Archive for the ‘Leon Russell’ Category

Brian Hyland

Tuesday, November 26th, 2013

Listen: The Joker Went Wild / Brian Hyland
The

Dick Clark’s Caravan Of Stars, the branded road show which featured some of the most popular acts of the day, began in 1959. Negative speculation ran high. Despite owning his AMERICAN BANDSTAND media partner, so many hit makers all rolled into one evening appeared costly to outsiders. But of course with the most watched teen program in America as both your airplay vehicle and your leverage, the economics of this perfect storm streamlined itself into a goldmine.

On the night of the Kennedy Assassination, the 1963 Caravan Of Stars which included Brenda Holloway, Reparata & The Delrons, The Hondells and Brian Hyland was scheduled to play at the Dallas Memorial Auditorium.

After the event, stories began circulating that the gunman, Lee Harvey Oswald, had tickets to the Caravan Of Stars concert. The manager of the Dallas record store that supposedly sold those tickets claims Oswald purchased two sometime before the shooting. However, there is no receipt to verify that Oswald actually had tickets, nor any other detail.

Regardless, Brian Hyland was one of the traveling entourage that worked his way through the crowd, getting a curbside view of the motorcade as it passed by their hotel, just three blocks before the shooting occurred.

By ’66, the world had changed drastically, and in some ways, so too had Brian Hyland. His early 60′s DA haircut had now grown into a contemporary Beatles fringe. Whether or not by design, the overall image update worked. Like Bobby Vee, the occasional single got airplay, and sounded perfectly in place on the radio.

Philips Records paired him with writer, arranger, producer Leon Russell who, as with Gary Lewis & The Playboys, merged then modern day west coast surf with Ricky Nelson influenced vocals to great success. ‘The Joker Went Wild’ made for a favorite spring ’66 anthem around our house. Mom, Dad and sister alike all giving it big thumbs up.

Leon Russell

Wednesday, October 5th, 2011

Listen: If I Were A Carpenter / Leon Russell
If

Despite rabidly dismissing Leon Russell in his heyday, I always liked his version of ‘If I Were A Carpenter’, turning a blind eye toward the rather embarrassing lyric changes. Actually, it’s surprising Tim Hardin allowed them. He probably needed the money, because heaven knows he didn’t seem to get his fair share.

I never quite knew if Leon Russell’s country hick delivery was serious or an inside joke, right down to his “s” being instead pronounced “sh”.

Over the years, as with many acts, my tastes have changed, particularly when produced by Denny Cordell. He really had it all down when it came to an English fellow loving American delta roots. Besides, Duane Sherwood is such a rabid Leon Russell fan, we’re all forced to sit up and listen or else.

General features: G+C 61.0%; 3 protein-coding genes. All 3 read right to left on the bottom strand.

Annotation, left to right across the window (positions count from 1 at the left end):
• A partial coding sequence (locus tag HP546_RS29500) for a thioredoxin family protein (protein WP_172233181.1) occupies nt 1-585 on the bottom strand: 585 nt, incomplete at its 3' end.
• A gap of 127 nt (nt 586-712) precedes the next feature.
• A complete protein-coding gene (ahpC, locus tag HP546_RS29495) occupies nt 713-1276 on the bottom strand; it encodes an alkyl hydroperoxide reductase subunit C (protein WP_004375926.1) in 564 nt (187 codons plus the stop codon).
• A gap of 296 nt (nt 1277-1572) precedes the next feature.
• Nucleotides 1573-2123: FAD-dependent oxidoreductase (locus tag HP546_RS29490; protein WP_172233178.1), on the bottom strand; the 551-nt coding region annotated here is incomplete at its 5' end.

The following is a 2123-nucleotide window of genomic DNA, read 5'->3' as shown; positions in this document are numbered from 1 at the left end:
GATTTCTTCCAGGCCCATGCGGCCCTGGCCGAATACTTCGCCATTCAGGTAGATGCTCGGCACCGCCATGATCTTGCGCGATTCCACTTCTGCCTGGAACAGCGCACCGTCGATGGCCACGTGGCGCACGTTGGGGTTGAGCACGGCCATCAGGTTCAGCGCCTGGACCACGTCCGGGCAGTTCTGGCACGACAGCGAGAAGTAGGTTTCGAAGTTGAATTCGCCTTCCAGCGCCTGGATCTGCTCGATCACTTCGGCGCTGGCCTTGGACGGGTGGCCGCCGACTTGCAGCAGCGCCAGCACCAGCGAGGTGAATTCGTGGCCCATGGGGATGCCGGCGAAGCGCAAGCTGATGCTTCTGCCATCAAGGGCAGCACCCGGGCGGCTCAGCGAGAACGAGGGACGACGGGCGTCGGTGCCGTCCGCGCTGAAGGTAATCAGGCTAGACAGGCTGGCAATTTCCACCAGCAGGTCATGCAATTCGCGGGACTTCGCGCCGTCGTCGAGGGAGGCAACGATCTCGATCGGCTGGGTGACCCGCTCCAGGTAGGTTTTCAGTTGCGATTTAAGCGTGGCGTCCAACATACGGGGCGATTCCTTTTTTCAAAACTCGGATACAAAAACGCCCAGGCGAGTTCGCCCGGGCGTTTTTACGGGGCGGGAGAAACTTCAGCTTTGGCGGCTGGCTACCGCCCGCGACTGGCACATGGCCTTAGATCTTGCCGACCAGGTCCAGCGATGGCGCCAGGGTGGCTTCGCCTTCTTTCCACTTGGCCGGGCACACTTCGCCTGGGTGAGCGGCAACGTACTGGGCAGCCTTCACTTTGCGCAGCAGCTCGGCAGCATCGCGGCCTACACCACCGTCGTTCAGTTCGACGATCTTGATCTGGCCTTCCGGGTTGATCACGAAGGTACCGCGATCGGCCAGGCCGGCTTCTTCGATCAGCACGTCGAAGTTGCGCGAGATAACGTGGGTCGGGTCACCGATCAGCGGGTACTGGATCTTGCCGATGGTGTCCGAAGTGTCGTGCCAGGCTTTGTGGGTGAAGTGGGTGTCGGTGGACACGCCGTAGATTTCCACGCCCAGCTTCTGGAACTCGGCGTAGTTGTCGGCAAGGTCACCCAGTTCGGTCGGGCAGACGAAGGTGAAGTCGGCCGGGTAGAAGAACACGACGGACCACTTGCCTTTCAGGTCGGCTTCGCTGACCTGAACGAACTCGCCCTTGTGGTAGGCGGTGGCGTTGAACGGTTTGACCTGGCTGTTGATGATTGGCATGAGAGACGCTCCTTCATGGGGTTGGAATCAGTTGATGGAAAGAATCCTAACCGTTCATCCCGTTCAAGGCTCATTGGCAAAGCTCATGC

Leon Russell

Sunday, October 24th, 2010

Listen: Roll Away The Stone / Leon Russell LeonRussellStone.mp3

Despite Denny Cordell cutting his teeth during the 60′s as producer of The Moody Blues, The Move, Beverley and Joe Cocker & The Grease Band, he seemed to take a nasty turn in the period that immediately followed. He set up shop in Los Angeles, forming Shelter Records. Other than issuing a few reggae singles in the States for Chris Blackwell (The Maytals, The Wailers), Denny pretty much shifted gears musically. To this Anglophile, he betrayed his own greatness, suddenly producing and/or releasing super Americana stuff like Phoebe Snow, JJ Cale, Mudcrutch…..and Leon Russell.

I despised everything about Leon Russell. I hated his country boogie blues singalongs, his clothes, his grey hair – every last thing about him. Mind you, I was hard core pro England. The Kinks were the ultimate, Glam was preferred, I was not a believer.

Isn’t it crazy how one’s tastes can change, or in my case, grow. Man, was I wrong about Denny and Shelter. Fast forward a decade, and I’m jonesing for every last act on that roster, catching up on filling in the record collection with the Shelter singles.

Leon Russell’s history ran way deeper than I originally knew, back to Phil Spector’s Philles days where he led his house band, and he performed in the TAMI show and was a regular on SHINDIG and….and….and. Check the writer’s credits on some of those Phil Spector B sides: Leon Russell. Seemingly overnight, I needed everything attached to his long, long discography of contributions.

Well there aren’t many things I like more than a UK A&M A label. All the busy conflicting fonts, the bright yellow label, the red ‘A’ and the onslaught of release date/time/publisher info (Reminder: click on any of the records pictured to enlarge). It became a quest to get all Denny Cordell / Shelter via UK A&M 7′s. Took years but now pretty much complete. One of the first to be issued back on the old 700 series: ‘Roll Away The Stone’.

Do you think Mott The Hoople ever listened to Leon Russell?

Doris Troy

Sunday, January 17th, 2010

Jacob's Ladder / Doris Troy

Listen: Jacob’s Ladder / Doris Troy
DorisTroyJacob'sLadder.mp3

Although having recorded with The Rolling Stones, Humble Pie, Kevin Ayers, Dusty Springfield, Nick Drake, Junior Campbell and Pink Floyd, it was The Beatles, and especially George Harrision, who seemingly had the real jones for Doris Troy. Signing to their Apple label, she was afforded a self produced long player, DORIS TROY. Apple issued two singles from it, the second being a remake of the biblical folk/gospel standard, ‘Jacob’s Ladder’.